There's a meme of sorts spreading around the interwebs based on a Slate piece by Jim Pagels called "Stop Binge-Watching TV" as well as Mary McNamara's "The side effects of binge television" in the LA Times. While it's tempting to pig out, so to speak, and run through a huge stack of episodes or seasons for a popular or buzz-worthy that you may have missed, Pagels advises us: "Slow down. Even if you aren’t taking crystal meth to fuel your rapid consumption of the best series of the last 10 years (yes, I have seen The Wire), you’re still ruining much of what makes the show—and all TV shows—great."
This is an interesting topic, and one that I've been mulling for a few days. The thing, I realized, is that my desire to "binge" on a given show is almost always inextricably tied to my desire to watch it at all. In other words, the more I enjoy a series, the more I desire to watch every available episode as quickly as possible. The opposite is also true: the less I like a show, the more willing I am to "voluntarily" wait an increment of time between viewing sessions.
But I do think we need to parse through some of Pagels' reasoning here as well. He argues, for instance, that "episode recaps and online communities provide key analysis and insight." Of course, as publisher of TV Geek Army, I absolutely agree with this. However, in cases where we have the ability to "binge," it's nearly always a scenario where we've missed the boat for some reason during the whole or part of a series' run. Therefore it's going to be nearly impossible to watch incremental pieces of what we've missed, dive into the web to catch up on analysis and commentary for just that specific bit, and then get back to the next episode, and so forth.
Overall I realized that the relative "solution" to a binge – reserved for the very best shows – is, wait for it… a second viewing. Great example of this for me is Downton Abbey. I latched onto this gem of a show during its second season and rattled through all I had missed with every spare minute and breath. Now, during the long wait for Season Three, I've been watching it once again – a little bit more slowly this go round – with my wife, who is just now embracing it herself for the first time. So she and I get to do some of the "in between" analysis and speculating that I'd normally head to the webs to find during a new season of a show I greatly enjoy.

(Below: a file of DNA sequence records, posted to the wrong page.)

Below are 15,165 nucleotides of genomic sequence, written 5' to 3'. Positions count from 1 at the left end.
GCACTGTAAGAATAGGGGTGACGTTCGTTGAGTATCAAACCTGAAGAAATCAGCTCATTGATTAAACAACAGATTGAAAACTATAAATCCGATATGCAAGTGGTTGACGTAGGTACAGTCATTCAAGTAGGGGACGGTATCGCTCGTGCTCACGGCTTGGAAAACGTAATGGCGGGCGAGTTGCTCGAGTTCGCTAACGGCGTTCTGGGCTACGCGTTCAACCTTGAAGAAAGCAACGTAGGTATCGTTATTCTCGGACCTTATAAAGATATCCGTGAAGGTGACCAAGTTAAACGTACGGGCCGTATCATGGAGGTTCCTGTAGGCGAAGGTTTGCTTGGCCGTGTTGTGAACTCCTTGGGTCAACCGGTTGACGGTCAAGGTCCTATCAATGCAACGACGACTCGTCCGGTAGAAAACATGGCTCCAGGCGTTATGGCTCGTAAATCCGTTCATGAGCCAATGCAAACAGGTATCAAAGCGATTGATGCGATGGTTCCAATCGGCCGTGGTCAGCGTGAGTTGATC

Andrew Sullivan argues that binge watching is fine as long as the series is of a high quality – he lists Battlestar Gallactica, Game of Thrones, and The Wire as examples. He then shifts focus to rain a hellstorm of scorn against shows like The Real Housewives of New Jersey and their ilk, deploying a passion that reminds me of Ricky Gervais' melancholy and somehow transcendent monologue in the Extras series finale.
Before we get there though, here's Sullivan on Real Housewives:
That show's emptiness, hollowness, vacuousness, its transformation of children into products for a self-sustaining celebrity industry, its revelling in human manipulation in the midst of wanton greed, its venomous vulgarity and moral cesspit: it's truly the most appalling, cynical and morally disgusting display of doucherie on the box, which is saying something.
And here's the Gervais speech, well worth another watch:
So I suppose the "camps" boil down to:
And so I suppose, in conclusion, that I come down with the binge revelers.
Fight for your right to binge watch!